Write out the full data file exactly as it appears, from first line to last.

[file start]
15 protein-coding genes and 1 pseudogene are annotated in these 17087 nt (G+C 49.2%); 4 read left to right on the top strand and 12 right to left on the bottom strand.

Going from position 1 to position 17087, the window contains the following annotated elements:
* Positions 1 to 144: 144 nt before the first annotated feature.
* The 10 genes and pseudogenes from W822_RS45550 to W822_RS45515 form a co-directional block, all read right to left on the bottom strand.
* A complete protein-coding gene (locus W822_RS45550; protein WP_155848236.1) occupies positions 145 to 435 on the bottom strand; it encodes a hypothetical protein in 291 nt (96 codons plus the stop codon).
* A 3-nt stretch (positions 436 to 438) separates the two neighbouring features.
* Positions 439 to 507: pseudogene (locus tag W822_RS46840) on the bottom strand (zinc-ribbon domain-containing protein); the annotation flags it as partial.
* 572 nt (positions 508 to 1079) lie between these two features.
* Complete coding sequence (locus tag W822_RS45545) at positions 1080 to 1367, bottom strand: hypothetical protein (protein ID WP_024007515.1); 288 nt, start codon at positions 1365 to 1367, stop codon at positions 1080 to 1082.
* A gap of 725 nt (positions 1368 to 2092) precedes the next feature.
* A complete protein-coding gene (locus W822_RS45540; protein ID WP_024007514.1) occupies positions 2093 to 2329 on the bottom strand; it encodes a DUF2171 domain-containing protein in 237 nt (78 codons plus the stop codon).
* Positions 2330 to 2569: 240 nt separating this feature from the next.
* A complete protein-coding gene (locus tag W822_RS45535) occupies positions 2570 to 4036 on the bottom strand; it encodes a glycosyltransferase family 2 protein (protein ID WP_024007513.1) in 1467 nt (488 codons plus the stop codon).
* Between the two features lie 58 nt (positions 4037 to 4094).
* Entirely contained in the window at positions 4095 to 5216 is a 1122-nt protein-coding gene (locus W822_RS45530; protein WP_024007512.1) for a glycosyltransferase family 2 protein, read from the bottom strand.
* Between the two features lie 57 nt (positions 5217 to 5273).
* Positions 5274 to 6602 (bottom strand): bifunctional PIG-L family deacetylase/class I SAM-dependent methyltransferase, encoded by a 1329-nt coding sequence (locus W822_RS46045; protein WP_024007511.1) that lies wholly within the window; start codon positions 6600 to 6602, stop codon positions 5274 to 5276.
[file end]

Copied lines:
15 protein-coding genes and 1 pseudogene are annotated in these 17087 nt (G+C 49.2%); 4 read left to right on the top strand and 12 right to left on the bottom strand.

Going from position 1 to position 17087, the window contains the following annotated elements:
* Positions 1 to 144: 144 nt before the first annotated feature.
* The 10 genes and pseudogenes from W822_RS45550 to W822_RS45515 form a co-directional block, all read right to left on the bottom strand.
* A complete protein-coding gene (locus W822_RS45550; protein WP_155848236.1) occupies positions 145 to 435 on the bottom strand; it encodes a hypothetical protein in 291 nt (96 codons plus the stop codon).
* A 3-nt stretch (positions 436 to 438) separates the two neighbouring features.
* Positions 439 to 507: pseudogene (locus tag W822_RS46840) on the bottom strand (zinc-ribbon domain-containing protein); the annotation flags it as partial.
* 572 nt (positions 508 to 1079) lie between these two features.
* Complete coding sequence (locus tag W822_RS45545) at positions 1080 to 1367, bottom strand: hypothetical protein (protein ID WP_024007515.1); 288 nt, start codon at positions 1365 to 1367, stop codon at positions 1080 to 1082.
* A gap of 725 nt (positions 1368 to 2092) precedes the next feature.
* A complete protein-coding gene (locus W822_RS45540; protein ID WP_024007514.1) occupies positions 2093 to 2329 on the bottom strand; it encodes a DUF2171 domain-containing protein in 237 nt (78 codons plus the stop codon).
* Positions 2330 to 2569: 240 nt separating this feature from the next.
* A complete protein-coding gene (locus tag W822_RS45535) occupies positions 2570 to 4036 on the bottom strand; it encodes a glycosyltransferase family 2 protein (protein ID WP_024007513.1) in 1467 nt (488 codons plus the stop codon).
* Between the two features lie 58 nt (positions 4037 to 4094).
* Entirely contained in the window at positions 4095 to 5216 is a 1122-nt protein-coding gene (locus W822_RS45530; protein WP_024007512.1) for a glycosyltransferase family 2 protein, read from the bottom strand.
* Between the two features lie 57 nt (positions 5217 to 5273).
* Positions 5274 to 6602 (bottom strand): bifunctional PIG-L family deacetylase/class I SAM-dependent methyltransferase, encoded by a 1329-nt coding sequence (locus W822_RS46045; protein WP_024007511.1) that lies wholly within the window; start codon positions 6600 to 6602, stop codon positions 5274 to 5276.